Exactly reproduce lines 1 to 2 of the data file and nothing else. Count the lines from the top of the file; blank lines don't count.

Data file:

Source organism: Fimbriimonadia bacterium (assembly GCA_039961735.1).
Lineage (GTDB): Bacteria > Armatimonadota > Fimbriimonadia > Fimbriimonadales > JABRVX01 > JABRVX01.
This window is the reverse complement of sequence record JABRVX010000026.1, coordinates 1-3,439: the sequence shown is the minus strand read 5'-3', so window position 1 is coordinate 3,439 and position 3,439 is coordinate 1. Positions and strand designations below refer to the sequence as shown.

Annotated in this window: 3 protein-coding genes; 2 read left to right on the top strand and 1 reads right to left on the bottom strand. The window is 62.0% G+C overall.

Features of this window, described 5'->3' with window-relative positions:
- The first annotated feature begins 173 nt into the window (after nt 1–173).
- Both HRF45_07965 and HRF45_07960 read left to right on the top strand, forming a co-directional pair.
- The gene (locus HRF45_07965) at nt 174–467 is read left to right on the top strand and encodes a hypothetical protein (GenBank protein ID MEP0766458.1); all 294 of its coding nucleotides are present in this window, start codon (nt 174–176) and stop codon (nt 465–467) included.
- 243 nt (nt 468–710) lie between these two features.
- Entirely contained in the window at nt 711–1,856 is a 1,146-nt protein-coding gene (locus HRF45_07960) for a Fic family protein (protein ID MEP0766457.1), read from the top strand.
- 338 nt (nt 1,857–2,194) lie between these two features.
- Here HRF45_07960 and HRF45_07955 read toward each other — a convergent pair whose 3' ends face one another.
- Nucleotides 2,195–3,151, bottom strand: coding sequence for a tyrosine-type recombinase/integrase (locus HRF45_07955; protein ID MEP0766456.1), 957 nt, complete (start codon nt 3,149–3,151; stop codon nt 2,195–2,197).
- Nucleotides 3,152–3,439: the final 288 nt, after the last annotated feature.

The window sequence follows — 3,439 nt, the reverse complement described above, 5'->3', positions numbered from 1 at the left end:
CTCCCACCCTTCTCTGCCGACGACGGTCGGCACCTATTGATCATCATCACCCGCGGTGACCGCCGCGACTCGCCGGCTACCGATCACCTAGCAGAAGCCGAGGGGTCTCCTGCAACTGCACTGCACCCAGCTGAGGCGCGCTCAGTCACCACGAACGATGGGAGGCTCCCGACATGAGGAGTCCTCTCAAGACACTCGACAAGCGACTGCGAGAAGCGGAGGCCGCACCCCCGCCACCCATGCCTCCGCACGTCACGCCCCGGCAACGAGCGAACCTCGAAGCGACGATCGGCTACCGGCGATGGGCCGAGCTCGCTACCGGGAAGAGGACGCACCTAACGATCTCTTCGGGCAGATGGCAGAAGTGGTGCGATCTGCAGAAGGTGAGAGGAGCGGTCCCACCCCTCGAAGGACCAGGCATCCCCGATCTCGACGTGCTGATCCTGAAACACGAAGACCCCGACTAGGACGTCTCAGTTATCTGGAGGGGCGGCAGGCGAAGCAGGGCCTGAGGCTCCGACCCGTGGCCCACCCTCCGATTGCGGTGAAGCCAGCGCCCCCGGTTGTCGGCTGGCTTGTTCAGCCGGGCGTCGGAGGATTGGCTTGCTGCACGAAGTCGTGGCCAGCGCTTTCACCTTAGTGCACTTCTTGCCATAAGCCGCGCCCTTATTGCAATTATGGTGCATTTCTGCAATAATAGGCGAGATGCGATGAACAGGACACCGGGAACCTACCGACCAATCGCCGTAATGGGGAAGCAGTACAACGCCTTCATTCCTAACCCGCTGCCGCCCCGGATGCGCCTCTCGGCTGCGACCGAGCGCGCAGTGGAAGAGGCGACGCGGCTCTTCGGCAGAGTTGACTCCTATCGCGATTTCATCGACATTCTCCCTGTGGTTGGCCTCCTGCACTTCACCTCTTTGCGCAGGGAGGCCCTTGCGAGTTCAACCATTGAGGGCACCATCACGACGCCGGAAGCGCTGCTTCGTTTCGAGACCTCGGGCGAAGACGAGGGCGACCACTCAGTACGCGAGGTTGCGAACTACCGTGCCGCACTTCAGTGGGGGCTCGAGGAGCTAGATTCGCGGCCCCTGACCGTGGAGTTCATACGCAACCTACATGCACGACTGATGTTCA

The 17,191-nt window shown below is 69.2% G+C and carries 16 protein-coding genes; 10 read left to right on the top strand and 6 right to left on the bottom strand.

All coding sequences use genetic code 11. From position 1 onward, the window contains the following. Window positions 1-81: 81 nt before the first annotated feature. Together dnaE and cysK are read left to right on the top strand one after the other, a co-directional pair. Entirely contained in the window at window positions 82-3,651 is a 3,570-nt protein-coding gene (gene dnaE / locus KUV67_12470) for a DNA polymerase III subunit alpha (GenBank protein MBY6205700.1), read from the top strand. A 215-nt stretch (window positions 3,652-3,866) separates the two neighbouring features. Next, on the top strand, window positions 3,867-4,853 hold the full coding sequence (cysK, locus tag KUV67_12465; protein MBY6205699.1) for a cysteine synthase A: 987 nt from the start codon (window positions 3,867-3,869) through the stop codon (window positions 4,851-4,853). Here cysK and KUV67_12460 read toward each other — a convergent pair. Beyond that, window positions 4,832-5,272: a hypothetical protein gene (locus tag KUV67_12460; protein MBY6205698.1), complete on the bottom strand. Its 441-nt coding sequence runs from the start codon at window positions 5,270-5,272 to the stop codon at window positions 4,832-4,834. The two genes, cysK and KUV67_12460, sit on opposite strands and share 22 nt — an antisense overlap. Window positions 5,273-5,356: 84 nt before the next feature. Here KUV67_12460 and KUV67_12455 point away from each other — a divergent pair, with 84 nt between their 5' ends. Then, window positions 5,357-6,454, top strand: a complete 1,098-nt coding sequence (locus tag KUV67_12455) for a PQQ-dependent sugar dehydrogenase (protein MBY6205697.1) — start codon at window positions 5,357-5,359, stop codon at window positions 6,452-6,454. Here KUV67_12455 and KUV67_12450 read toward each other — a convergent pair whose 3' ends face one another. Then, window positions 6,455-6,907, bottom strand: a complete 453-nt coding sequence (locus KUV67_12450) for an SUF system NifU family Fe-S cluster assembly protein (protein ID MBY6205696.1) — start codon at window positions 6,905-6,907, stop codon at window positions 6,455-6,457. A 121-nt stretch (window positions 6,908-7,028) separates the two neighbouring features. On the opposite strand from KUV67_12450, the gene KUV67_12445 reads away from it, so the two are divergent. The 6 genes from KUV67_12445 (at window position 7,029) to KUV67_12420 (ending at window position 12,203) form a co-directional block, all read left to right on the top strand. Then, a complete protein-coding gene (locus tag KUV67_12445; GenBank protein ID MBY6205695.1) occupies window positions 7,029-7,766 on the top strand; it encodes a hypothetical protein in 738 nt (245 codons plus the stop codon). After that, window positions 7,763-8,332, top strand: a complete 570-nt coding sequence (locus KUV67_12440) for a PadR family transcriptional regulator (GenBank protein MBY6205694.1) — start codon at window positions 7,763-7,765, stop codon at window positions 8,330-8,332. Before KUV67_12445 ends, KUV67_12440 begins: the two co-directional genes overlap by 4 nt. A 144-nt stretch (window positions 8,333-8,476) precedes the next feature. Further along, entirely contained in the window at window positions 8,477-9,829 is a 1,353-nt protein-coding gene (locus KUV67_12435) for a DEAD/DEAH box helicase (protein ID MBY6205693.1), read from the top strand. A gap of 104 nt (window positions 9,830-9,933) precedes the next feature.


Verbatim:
Source organism: Fimbriimonadia bacterium (assembly GCA_039961735.1).
Lineage (GTDB): Bacteria > Armatimonadota > Fimbriimonadia > Fimbriimonadales > JABRVX01 > JABRVX01.